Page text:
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Ancoats district looking towards Manchester city centre
Aerial photo Image provided courtesy of Webb Aviation © 2008. – all rights reserved.

The Old English name for the district of Ancoats
was “ana cots” which meant “old cottages”.
By the beginning of the thirteenth century it was already known as
Elnecot . Land in Ancoats was bequeathed in the 14th century
by Henry de Ancotes. Alas, the old cottages have long disappeared
and the ravages of the Industrial Revolution have left a more significant
impact upon the district.
Before the late 18th century, Ancoats had still retained a semi-rural
aspect, but by 1800 it had been transformed into an effective industrial
suburb, dominated as it was by the new steam driven Murray Mill by
1789 and the recently completed Ashton Canal which provided material
and goods transportation in and out of the city. Many other mills
followed, including the Decker Mill (also by the Murray brothers),
the New Mill, Beehive Mill, Little Mill, Paragon Mill, Royal Mill
and Pin Mill.
Apart from textile spinning and weaving, Ancoats was also a major
hat manufacturing district , and the William Plant Hat Works continued
to operate from their location on Great Ancoats Street until the early
The district of Ancoats was the setting for several novels by Howard
, including “Fame is the Spur” , as well
as Isabella Banks‘ novel, “The
Manchester Man” .
In many ways, it was the back-to-back slum dwellings of Ancoats textile
workers that typified outsider’s views of Manchester, and which were
instrumental in forming Friedrich
views on the need for revolution – it was Ancoats which
he described in his book “Conditions of the Working Class
in England” in 1844. Immigrants (Jews, Poles and Italians)
came in great numbers from continental Europe. The Italians especially
formed a virtual colony in the district became known as “Little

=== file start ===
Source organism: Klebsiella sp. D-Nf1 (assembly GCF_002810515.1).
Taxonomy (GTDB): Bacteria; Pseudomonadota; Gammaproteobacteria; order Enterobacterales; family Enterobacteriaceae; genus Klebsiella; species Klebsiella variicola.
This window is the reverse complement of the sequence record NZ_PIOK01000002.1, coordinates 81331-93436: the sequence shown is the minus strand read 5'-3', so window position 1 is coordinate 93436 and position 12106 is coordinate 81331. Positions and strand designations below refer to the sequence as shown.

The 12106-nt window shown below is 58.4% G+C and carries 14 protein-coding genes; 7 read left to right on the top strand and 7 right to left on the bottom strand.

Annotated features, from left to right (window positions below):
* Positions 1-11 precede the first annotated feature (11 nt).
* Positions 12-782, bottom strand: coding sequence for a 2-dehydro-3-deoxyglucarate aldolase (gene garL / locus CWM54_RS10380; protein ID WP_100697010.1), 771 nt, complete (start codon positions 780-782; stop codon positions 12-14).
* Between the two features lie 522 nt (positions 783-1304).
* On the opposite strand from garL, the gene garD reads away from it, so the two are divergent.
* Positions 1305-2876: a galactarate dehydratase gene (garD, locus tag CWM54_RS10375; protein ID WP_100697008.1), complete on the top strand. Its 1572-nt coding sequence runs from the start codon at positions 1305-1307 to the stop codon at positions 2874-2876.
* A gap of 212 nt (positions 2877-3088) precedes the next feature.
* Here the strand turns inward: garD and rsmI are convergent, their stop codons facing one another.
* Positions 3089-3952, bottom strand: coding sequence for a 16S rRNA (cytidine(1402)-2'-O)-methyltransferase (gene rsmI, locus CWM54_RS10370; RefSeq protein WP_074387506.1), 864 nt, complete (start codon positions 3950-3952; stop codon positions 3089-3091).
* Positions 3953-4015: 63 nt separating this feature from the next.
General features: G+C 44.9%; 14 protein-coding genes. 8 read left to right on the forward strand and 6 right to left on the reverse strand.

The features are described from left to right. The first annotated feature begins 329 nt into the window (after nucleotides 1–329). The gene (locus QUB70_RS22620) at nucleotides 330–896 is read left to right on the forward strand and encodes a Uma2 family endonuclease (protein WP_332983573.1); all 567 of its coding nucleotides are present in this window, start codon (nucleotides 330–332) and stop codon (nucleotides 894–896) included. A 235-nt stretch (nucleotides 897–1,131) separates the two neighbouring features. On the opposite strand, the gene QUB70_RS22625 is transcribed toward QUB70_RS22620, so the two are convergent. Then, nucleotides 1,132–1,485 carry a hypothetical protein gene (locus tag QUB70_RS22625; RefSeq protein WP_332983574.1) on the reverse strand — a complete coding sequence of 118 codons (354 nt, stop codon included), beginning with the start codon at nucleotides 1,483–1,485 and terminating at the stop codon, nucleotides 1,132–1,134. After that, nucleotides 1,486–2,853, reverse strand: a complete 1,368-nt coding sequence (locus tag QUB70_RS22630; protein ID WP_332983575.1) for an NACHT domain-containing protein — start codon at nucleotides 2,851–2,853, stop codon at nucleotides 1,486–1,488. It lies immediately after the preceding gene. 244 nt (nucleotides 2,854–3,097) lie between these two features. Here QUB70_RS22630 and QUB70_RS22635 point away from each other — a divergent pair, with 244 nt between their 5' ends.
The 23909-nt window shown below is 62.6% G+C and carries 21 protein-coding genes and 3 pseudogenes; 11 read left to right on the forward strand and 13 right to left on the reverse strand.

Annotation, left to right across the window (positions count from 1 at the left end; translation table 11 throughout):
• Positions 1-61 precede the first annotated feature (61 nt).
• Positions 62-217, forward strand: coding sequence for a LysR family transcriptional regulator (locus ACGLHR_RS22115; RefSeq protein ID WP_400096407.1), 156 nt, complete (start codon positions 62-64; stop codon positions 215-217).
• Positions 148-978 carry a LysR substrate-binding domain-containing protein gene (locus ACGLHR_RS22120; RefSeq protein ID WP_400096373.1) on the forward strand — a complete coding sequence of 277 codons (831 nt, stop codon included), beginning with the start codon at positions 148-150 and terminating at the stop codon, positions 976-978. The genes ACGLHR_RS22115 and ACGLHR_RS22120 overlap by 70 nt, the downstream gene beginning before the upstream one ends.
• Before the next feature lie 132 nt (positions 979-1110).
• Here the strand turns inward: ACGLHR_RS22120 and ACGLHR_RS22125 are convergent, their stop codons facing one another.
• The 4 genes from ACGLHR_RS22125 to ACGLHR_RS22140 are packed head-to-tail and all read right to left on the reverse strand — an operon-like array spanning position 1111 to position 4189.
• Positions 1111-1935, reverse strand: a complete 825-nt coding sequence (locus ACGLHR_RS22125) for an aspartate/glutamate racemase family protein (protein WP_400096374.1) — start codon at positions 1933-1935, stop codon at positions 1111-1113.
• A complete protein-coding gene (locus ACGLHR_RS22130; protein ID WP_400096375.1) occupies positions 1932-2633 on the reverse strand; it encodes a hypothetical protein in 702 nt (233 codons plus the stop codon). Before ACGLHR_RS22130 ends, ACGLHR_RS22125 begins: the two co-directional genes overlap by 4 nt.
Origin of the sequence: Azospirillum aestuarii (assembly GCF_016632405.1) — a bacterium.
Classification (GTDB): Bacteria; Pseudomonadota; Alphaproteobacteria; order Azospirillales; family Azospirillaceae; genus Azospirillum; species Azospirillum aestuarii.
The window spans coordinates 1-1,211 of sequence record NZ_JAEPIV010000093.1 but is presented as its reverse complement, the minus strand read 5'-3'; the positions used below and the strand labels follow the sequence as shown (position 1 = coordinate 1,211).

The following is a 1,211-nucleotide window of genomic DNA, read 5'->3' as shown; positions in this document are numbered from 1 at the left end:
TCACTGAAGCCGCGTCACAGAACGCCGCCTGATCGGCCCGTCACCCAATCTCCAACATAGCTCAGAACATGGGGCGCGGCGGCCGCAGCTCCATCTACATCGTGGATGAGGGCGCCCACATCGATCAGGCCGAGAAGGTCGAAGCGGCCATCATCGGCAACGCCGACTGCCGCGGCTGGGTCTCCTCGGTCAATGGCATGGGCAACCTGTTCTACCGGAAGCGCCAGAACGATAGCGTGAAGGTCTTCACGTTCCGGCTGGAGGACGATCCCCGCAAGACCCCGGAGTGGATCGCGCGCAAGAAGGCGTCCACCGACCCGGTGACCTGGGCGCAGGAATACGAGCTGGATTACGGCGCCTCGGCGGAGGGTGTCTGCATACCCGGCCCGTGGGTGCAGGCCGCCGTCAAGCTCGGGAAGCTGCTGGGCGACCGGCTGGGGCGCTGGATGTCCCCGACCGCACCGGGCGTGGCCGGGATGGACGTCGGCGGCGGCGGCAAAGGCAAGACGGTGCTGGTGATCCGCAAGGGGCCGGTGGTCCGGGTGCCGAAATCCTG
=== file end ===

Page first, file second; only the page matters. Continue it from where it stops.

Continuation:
Italy. For most of the 19th and early 20th centuries an Italian presence
would be concentrated in Ancoats around George Leigh Street, Jersey
Street, and Sanitary Street. For many years it was easier to order
a pint of beer in local pubs in Italian than in English.
Ancoats was not, however, all slum dwellings. Ancoats Old Hall is
said to have been as fine a house as any in Manchester in its day
– its imposing black and white timber structure dominated the corner
of Every Street for many years.
The 1860s saw the arrival of the railways in Ancoats, as the Midland
Railway chose the district in which to build its goods yard on a site
which once house over 3000 people. Ardwick and Ashburys Railway Stations
were also created as suburban stops on the Manchester-Sheffield and
Lincolnshire line.
Residents have long been of a cosmopolitan mix – Polish, Irish and
Italian communities all settled in the area, as in its heyday it was
an excellent place to find work. Many of the mills which formed its
most recent character have long disappeared – the best remaining are
now listed Grade II buildings. New plans are in hand for a significant
regeneration of the area and the creation of a new urban village in
the district.
Some 50 acres of Ancoats have now been declared a Conservation Area
and a dozen or more listed buildings are located within the Area –
mostly mills and associated buildings. The Ancoats Buildings Preservation
Trust (ABPT), a registered charity based at the old Beehive Mill in
Bengal Street/Jersey Street, has been set up to preserve the neglected
historic and architecturally significant buildings in the Conservation
Area and to find new uses for these old buildings. Various Lottery
Heritage Projects are under way in the district, including a £7
million grant for the restoration of of the Grade II Listed Murray
Mills. See also Manchester
The Ancoats Urban Village Company has also been recently established
to promote the district and to foster the sympathetic development
of its historical buildings and cultural architectural heritage. More
info at:

See also :

We have made reference to several sources in compiling this web page,
but must make special mention of the Breedon Books’ “Illustrated
History of Manchester’s Suburbs” by Glynis Cooper, of which we
made particular use. Information about this book can be found on our
Books About Manchester webpage.


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© John Moss, Papillon Graphics AD 2013 Manchester, United Kingdom – all rights reserved.
This page last updated 16 Nov 12.